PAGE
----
Symptoms may vary slightly depending on plant age at time of infection, the plant vigor and the strength of the virus. Dark-green blister-like structures first appear on leaves. Later, these develop into a mottled pattern in different shades of green. At later stages of the disease, leaves have a shoestring appearance and show a mosaic pattern with yellow and brown necrotic spots. Leaf size is considerably reduced, resulting in stunted growth and smaller canopy. Water-soaked yellow spots and oily streaks also appear on stems and petioles. Infected fruits show many dark green, often sunken, oily ring spots of reduced size and deformed shape. If infection takes place at an early age, fruits are not marketable.
The virus is transmitted by numerous species of aphids in a non-persistent manner. Since it does not multiply in aphids, the transmission from plant to plant must happen within short periods of time (no longer than one minute). The virus has a variety of alternative hosts such as watermelon and other cucurbits, but its preferred target is papaya. Infection can spread rapidly in a plantation if it coincides with large populations of winged aphids. Cool weather can also worsen the symptoms on the leaves (mosaic pattern and distortion).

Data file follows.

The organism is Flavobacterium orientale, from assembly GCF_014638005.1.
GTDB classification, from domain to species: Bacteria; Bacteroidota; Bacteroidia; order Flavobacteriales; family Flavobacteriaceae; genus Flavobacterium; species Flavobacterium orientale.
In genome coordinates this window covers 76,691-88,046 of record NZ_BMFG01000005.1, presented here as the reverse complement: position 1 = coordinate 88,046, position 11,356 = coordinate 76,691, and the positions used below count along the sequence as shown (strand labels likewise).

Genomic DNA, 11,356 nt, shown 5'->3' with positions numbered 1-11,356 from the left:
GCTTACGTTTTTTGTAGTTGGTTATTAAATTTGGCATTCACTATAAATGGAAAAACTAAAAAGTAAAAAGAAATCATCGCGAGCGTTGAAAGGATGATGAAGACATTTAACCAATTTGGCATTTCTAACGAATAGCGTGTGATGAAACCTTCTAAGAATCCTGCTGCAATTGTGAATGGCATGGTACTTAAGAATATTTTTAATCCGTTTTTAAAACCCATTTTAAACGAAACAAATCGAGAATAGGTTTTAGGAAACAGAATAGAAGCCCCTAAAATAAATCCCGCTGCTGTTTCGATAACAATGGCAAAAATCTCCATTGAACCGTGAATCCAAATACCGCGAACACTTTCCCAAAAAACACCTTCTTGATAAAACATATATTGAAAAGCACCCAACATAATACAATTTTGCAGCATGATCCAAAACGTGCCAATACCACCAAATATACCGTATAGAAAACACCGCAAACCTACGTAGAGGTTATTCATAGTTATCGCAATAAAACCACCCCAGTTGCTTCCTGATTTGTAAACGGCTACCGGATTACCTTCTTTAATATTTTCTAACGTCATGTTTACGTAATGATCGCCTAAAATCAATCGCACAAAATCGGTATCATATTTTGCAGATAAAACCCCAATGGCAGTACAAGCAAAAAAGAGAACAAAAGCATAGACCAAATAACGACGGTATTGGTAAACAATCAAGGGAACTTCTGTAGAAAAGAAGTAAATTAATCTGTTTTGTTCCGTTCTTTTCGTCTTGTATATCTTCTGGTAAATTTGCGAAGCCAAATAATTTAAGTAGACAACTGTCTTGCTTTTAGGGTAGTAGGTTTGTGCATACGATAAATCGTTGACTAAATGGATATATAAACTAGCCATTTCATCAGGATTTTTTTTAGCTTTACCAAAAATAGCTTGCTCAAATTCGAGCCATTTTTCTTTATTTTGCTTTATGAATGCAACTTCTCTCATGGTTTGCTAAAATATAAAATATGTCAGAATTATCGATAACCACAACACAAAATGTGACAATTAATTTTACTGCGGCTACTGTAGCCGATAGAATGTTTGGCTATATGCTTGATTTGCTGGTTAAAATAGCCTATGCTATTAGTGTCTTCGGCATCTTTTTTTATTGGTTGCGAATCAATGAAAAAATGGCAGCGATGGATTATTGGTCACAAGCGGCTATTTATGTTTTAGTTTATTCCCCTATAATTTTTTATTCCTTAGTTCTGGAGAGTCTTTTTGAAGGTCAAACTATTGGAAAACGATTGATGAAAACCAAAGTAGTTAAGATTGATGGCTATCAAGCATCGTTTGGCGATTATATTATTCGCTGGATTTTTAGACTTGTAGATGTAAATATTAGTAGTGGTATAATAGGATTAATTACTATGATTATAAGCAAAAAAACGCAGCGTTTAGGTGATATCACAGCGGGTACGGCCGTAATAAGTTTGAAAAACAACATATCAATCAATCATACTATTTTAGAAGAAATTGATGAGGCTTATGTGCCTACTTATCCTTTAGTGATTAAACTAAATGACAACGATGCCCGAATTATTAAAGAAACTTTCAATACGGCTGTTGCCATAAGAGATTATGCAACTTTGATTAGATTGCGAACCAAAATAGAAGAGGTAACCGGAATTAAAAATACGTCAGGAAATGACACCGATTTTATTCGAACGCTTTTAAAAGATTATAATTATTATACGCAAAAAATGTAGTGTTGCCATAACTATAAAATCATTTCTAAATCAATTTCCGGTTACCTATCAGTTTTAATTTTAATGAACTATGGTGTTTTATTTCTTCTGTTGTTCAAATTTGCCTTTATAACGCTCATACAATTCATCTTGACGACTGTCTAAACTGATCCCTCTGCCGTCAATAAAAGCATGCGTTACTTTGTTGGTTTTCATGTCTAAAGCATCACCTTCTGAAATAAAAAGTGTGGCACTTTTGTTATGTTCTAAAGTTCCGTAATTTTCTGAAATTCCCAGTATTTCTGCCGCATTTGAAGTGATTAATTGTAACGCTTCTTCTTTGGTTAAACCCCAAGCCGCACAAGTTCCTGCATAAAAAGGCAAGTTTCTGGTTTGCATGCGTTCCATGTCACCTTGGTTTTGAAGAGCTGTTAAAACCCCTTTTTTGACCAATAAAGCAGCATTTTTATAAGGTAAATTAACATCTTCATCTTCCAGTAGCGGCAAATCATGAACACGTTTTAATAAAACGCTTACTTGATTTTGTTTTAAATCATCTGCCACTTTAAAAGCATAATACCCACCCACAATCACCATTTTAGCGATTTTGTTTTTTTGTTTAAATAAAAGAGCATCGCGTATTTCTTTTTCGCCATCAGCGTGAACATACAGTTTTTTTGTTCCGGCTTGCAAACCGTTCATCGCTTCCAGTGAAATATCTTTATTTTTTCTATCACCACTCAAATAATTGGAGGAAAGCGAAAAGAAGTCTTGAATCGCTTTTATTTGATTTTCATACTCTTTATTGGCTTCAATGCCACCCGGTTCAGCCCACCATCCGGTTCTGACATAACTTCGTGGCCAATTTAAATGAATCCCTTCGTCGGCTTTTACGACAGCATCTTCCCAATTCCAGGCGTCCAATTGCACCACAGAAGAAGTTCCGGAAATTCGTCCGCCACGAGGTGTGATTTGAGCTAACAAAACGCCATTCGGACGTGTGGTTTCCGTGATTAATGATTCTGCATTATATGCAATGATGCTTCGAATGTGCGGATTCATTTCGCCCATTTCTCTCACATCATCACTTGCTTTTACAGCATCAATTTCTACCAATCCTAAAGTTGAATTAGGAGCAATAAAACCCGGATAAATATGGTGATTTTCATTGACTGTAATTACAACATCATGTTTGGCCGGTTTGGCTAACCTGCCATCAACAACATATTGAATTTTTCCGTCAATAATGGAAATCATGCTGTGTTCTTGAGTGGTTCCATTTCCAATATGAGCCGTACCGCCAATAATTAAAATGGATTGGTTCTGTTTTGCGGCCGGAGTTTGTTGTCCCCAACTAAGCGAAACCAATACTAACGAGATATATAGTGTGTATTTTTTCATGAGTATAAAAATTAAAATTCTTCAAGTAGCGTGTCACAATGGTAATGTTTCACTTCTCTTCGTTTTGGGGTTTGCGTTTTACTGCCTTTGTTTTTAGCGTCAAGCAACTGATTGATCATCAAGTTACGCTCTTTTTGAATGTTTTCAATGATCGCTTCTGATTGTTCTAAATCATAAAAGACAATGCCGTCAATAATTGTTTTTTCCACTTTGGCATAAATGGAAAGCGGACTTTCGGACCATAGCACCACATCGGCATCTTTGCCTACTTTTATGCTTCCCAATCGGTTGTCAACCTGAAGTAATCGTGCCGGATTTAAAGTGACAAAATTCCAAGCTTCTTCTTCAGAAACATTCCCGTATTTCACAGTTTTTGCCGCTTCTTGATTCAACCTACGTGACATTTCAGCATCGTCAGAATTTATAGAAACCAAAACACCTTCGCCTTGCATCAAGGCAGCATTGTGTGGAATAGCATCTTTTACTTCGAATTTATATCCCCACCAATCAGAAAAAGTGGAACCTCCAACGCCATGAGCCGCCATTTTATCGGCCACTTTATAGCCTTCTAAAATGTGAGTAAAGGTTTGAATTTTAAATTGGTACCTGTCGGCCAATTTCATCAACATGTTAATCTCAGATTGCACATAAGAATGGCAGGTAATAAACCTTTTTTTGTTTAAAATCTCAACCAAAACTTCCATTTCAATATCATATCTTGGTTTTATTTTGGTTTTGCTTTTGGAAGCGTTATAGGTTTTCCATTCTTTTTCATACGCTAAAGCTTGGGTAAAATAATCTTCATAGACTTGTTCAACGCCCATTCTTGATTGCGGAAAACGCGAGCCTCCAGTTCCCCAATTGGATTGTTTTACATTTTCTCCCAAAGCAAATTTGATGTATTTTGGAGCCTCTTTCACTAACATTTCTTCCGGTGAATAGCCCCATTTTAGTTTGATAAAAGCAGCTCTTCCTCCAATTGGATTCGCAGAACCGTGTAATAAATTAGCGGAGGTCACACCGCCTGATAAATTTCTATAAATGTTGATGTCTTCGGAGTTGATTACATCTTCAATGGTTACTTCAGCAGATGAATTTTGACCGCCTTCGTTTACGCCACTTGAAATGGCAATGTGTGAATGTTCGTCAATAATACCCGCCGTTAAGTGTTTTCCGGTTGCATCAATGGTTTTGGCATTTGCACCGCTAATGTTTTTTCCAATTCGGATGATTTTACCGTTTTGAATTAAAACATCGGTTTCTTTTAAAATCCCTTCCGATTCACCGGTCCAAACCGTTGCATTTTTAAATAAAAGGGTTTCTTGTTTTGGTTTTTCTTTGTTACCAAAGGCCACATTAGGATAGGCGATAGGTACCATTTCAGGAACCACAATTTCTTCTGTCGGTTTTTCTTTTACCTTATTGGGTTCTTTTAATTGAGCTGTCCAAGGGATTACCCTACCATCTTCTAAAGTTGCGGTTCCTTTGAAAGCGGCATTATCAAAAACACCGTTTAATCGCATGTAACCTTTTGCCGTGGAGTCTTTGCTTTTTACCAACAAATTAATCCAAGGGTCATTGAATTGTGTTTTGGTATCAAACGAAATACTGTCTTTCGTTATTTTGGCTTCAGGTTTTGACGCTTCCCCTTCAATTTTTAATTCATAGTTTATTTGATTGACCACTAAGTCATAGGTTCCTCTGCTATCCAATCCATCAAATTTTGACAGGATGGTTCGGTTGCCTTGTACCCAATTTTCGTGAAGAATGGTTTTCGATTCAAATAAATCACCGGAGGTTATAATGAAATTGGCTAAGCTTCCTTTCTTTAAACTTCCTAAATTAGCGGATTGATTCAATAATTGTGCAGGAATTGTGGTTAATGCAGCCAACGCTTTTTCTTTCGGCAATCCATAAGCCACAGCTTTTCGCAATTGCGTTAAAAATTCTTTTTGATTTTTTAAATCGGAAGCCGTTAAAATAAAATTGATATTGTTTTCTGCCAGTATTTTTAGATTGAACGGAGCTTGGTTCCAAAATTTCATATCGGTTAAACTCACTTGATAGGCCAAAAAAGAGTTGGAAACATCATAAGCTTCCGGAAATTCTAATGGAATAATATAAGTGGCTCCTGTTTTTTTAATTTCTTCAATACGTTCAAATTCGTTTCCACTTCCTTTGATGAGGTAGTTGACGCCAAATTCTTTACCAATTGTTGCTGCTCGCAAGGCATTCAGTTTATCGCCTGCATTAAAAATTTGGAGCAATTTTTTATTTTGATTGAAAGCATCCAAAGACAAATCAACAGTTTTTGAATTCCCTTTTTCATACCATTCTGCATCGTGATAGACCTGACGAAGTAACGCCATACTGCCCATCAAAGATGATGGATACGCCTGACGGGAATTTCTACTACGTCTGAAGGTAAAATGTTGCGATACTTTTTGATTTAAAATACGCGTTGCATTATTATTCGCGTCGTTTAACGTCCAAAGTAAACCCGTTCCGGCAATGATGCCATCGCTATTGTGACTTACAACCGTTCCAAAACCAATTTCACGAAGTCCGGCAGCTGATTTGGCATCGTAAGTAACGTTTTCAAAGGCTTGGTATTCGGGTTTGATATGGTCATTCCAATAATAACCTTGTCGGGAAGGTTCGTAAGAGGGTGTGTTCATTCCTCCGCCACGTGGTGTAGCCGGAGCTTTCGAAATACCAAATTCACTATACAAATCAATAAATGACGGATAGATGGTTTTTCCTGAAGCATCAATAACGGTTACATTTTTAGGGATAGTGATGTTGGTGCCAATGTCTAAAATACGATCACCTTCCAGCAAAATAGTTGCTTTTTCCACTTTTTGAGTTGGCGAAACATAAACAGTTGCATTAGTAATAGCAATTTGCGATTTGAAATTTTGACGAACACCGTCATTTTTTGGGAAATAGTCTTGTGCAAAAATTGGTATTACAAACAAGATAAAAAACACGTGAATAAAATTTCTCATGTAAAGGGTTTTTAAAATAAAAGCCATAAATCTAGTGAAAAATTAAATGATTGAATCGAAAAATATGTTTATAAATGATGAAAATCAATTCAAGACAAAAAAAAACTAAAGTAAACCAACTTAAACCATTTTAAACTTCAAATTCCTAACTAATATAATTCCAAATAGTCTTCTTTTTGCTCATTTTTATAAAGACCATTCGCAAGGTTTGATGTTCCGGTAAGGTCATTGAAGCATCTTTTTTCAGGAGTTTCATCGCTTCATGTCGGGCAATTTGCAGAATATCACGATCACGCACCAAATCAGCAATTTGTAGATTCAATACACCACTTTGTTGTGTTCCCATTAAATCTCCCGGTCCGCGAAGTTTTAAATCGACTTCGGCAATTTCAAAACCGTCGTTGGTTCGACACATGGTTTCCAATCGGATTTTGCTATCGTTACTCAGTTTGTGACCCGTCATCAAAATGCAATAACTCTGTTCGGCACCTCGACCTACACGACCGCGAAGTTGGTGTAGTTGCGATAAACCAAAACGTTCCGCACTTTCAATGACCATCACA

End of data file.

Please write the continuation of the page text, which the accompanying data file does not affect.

Spray white oil emulsions at concentrations of 1% to hinder the uptake and transmission of the virus by aphids. Mixtures of beneficial microorganisms including some types of bacteria, yeasts, actinomycetes and photosynthetic bacteria can reduce the incidence of the disease.
Always consider an integrated approach with preventive measures together with biological treatments if available. There is no direct chemical treatment for viral infections. However, a foliar spray of di-methoate or azadirachtin can reduce the population of aphids. Apply the spray every fortnight after the first symptoms appearance.